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Lumbar Spinal Fusion
WHAT YOU NEED TO KNOW:
Lumbar spinal fusion is a surgery to treat an injury or problems with your lumbar spine (lower back). In lumbar spinal fusion, 2 or more vertebrae are joined together using bone grafts or implants, screws, and rods. This will help stabilize your back and may reduce pain.
- Medicines can help relax your muscles, or decrease pain and swelling. You may also need medicine to prevent a bacterial infection.
- Take your medicine as directed. Contact your healthcare provider if you think your medicine is not helping or if you have side effects. Tell him or her if you are allergic to any medicine. Keep a list of the medicines, vitamins, and herbs you take. Include the amounts, and when and why you take them. Bring the list or the pill bottles to follow-up visits. Carry your medicine list with you in case of an emergency.
Follow up with your healthcare provider as directed:
Write down your questions so you remember to ask them during your visits.
Care for your incision wound as directed. You may need to carefully wash the wound with soap and water. Dry the area and put on new, clean bandages as directed. Change your bandages when they get wet or dirty. Ask someone to help you if you cannot reach your incision wound. Take a shower with your wound away from the stream of water. Do not take a bath or swim until your wound heals.
Self-care after lumbar spinal fusion:
- Rest as needed. Slowly return to your normal activities. Do not sit for long periods of time. Do not bend, twist, or lift heavy objects for at least 3 months, or as directed by your healthcare provider. Ask when it is safe for you to return to work or drive.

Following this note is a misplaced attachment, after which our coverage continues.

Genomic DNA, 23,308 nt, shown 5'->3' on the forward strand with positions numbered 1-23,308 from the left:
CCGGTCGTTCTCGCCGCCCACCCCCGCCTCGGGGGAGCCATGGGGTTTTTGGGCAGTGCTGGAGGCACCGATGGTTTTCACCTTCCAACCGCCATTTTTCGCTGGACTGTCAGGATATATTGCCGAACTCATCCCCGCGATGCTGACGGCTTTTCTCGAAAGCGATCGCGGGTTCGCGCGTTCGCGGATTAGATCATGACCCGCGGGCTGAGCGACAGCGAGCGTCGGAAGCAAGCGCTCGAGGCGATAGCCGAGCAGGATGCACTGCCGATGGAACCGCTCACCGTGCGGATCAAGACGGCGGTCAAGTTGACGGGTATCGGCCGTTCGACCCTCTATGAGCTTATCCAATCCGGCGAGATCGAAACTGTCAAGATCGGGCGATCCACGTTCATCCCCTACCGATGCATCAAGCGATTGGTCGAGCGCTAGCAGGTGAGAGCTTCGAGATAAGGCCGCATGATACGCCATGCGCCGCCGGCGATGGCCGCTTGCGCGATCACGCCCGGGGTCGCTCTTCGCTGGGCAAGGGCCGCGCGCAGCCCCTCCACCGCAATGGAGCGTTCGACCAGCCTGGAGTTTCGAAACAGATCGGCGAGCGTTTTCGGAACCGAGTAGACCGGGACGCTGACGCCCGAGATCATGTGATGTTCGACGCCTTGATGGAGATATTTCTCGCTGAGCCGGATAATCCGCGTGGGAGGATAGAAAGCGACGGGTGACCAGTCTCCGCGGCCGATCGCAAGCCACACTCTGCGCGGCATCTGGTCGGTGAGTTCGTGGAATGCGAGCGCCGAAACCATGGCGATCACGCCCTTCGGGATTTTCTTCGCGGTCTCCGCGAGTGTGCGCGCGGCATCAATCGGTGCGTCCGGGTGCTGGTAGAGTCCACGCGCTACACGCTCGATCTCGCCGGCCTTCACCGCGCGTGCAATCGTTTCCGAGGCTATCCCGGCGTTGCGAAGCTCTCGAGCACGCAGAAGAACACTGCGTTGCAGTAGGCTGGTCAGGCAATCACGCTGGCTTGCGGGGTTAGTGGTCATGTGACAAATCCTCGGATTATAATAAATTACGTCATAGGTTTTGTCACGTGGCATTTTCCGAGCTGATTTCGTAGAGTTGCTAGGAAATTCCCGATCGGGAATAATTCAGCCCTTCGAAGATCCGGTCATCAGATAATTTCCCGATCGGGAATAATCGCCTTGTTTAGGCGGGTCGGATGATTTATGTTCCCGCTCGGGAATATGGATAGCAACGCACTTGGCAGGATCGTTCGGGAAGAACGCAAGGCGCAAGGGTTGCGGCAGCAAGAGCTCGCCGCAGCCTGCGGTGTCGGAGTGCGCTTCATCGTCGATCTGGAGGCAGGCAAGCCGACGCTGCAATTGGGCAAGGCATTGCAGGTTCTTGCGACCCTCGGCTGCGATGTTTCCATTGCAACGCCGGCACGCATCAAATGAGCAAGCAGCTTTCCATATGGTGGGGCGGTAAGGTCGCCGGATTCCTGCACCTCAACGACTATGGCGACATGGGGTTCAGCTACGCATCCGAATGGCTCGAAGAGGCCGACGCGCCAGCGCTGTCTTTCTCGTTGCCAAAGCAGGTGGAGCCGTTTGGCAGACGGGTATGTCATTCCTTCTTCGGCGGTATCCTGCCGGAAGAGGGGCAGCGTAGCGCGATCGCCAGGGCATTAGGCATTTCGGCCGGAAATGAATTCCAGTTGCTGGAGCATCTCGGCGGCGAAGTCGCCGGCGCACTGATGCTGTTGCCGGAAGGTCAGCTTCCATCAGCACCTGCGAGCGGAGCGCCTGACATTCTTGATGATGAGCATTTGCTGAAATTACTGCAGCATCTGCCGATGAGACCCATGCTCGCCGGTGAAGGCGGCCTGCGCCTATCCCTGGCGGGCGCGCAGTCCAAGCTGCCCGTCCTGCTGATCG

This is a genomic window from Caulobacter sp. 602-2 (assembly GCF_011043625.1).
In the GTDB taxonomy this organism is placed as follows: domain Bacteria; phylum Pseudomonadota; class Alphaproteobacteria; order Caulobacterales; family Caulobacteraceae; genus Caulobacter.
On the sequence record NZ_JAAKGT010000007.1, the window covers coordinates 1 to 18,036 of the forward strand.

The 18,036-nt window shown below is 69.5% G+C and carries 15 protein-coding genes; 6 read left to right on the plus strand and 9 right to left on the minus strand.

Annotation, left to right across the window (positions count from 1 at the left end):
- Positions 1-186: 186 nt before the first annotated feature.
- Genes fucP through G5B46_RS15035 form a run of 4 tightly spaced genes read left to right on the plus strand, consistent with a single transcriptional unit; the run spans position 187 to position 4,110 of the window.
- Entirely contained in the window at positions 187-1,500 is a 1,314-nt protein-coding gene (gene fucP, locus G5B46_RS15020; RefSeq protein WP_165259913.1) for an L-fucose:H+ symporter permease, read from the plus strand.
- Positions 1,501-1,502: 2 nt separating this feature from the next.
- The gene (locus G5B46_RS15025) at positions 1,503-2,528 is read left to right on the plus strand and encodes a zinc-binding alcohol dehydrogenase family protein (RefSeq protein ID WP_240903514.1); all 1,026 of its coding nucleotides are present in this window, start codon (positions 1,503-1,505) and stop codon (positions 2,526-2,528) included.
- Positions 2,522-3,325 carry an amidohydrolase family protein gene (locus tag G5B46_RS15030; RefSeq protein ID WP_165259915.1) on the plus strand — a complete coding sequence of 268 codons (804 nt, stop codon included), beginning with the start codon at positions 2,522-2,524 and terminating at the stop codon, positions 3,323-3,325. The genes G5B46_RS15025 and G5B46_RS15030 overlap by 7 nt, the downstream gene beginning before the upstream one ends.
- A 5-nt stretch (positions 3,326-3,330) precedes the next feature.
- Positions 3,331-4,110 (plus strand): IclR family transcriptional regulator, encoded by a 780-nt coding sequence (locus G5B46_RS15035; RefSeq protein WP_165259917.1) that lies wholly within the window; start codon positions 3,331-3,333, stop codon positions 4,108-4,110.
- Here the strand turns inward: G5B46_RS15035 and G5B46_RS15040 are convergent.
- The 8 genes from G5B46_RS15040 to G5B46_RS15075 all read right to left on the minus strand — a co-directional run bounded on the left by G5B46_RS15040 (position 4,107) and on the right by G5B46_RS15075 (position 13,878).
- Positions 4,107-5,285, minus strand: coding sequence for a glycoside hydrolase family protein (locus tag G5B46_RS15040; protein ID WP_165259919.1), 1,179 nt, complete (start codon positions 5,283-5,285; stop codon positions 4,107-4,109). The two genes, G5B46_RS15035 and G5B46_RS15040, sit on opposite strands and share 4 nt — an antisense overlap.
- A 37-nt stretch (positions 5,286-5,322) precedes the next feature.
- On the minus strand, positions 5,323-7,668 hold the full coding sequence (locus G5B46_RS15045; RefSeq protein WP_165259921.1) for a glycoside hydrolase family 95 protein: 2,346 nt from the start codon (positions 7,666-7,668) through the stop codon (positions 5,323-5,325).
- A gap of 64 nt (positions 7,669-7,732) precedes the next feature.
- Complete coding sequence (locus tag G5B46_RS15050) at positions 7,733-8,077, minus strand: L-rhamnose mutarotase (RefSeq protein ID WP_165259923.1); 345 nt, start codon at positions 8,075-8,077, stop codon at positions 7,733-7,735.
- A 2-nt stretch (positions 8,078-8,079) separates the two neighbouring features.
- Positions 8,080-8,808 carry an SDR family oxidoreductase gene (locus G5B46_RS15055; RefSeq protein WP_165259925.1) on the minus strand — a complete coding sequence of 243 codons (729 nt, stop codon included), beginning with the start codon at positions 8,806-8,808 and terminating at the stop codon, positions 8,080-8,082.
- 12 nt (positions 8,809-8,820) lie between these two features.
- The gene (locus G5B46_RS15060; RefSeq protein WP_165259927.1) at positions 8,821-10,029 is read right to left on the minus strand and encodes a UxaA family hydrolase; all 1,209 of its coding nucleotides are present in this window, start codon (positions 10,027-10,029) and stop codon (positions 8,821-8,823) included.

- Reduce strain and pressure on your spine. Place a pillow under your knees when you lie on your back. Place a pillow between your knees when you lie on your side. When you sit, put your feet up on a footrest. If you need to bend over, bend at your knees, not your back. Do not lie on your stomach or with your legs flat.
- Wear a brace as directed. Your healthcare provider may recommend a brace to support your back and help it heal.
- Go to physical therapy as directed. A physical therapist will show you exercises to safely improve your strength and movement. These exercises can also help decrease pain.
- Maintain a healthy weight. Ask your healthcare provider how much you should weigh. Ask him to help you create a weight loss plan if you are overweight.
- Do not smoke. If you smoke, it is never too late to quit. Quitting can help you heal after surgery. Ask for information if you need help quitting.
Contact your healthcare provider if:
- You have increased pain, redness, or swelling at your incision.
- You have increased drainage or bleeding from your incision.
- You have weakness, tingling, or pain in your leg.
- You have questions or concerns about your condition or care.
Seek care immediately or call 911 if:
- You have severe back or leg pain.
- You cannot control your bladder or bowel movements.
- You have a high fever with nausea and vomiting.
- You have a stiff neck or a headache.
- You are confused or have a seizure.
- You have trouble breathing.
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The above information is an educational aid only. It is not intended as medical advice for individual conditions or treatments. Talk to your doctor, nurse or pharmacist before following any medical regimen to see if it is safe and effective for you.
Always consult your healthcare provider to ensure the information displayed on this page applies to your personal circumstances.